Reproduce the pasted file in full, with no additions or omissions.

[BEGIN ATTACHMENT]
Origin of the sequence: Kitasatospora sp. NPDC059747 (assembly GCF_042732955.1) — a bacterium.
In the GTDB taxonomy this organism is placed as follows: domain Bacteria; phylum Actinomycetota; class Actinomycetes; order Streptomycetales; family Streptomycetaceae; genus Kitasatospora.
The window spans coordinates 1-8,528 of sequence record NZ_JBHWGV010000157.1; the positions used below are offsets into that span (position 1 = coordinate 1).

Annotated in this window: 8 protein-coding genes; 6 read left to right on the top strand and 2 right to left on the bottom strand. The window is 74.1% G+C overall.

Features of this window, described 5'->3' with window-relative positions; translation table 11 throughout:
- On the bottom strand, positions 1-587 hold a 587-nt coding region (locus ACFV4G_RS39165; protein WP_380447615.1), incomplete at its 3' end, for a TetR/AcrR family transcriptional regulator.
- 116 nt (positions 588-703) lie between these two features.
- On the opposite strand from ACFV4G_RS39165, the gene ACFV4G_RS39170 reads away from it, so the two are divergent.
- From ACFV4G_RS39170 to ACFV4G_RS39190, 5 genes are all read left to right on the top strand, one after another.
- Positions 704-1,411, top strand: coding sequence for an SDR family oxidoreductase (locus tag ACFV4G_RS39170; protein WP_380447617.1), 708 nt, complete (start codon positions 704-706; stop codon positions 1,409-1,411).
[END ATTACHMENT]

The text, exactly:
Origin of the sequence: Kitasatospora sp. NPDC059747 (assembly GCF_042732955.1) — a bacterium.
In the GTDB taxonomy this organism is placed as follows: domain Bacteria; phylum Actinomycetota; class Actinomycetes; order Streptomycetales; family Streptomycetaceae; genus Kitasatospora.
The window spans coordinates 1-8,528 of sequence record NZ_JBHWGV010000157.1; the positions used below are offsets into that span (position 1 = coordinate 1).

Annotated in this window: 8 protein-coding genes; 6 read left to right on the top strand and 2 right to left on the bottom strand. The window is 74.1% G+C overall.

Features of this window, described 5'->3' with window-relative positions; translation table 11 throughout:
- On the bottom strand, positions 1-587 hold a 587-nt coding region (locus ACFV4G_RS39165; protein WP_380447615.1), incomplete at its 3' end, for a TetR/AcrR family transcriptional regulator.
- 116 nt (positions 588-703) lie between these two features.
- On the opposite strand from ACFV4G_RS39165, the gene ACFV4G_RS39170 reads away from it, so the two are divergent.
- From ACFV4G_RS39170 to ACFV4G_RS39190, 5 genes are all read left to right on the top strand, one after another.
- Positions 704-1,411, top strand: coding sequence for an SDR family oxidoreductase (locus tag ACFV4G_RS39170; protein WP_380447617.1), 708 nt, complete (start codon positions 704-706; stop codon positions 1,409-1,411).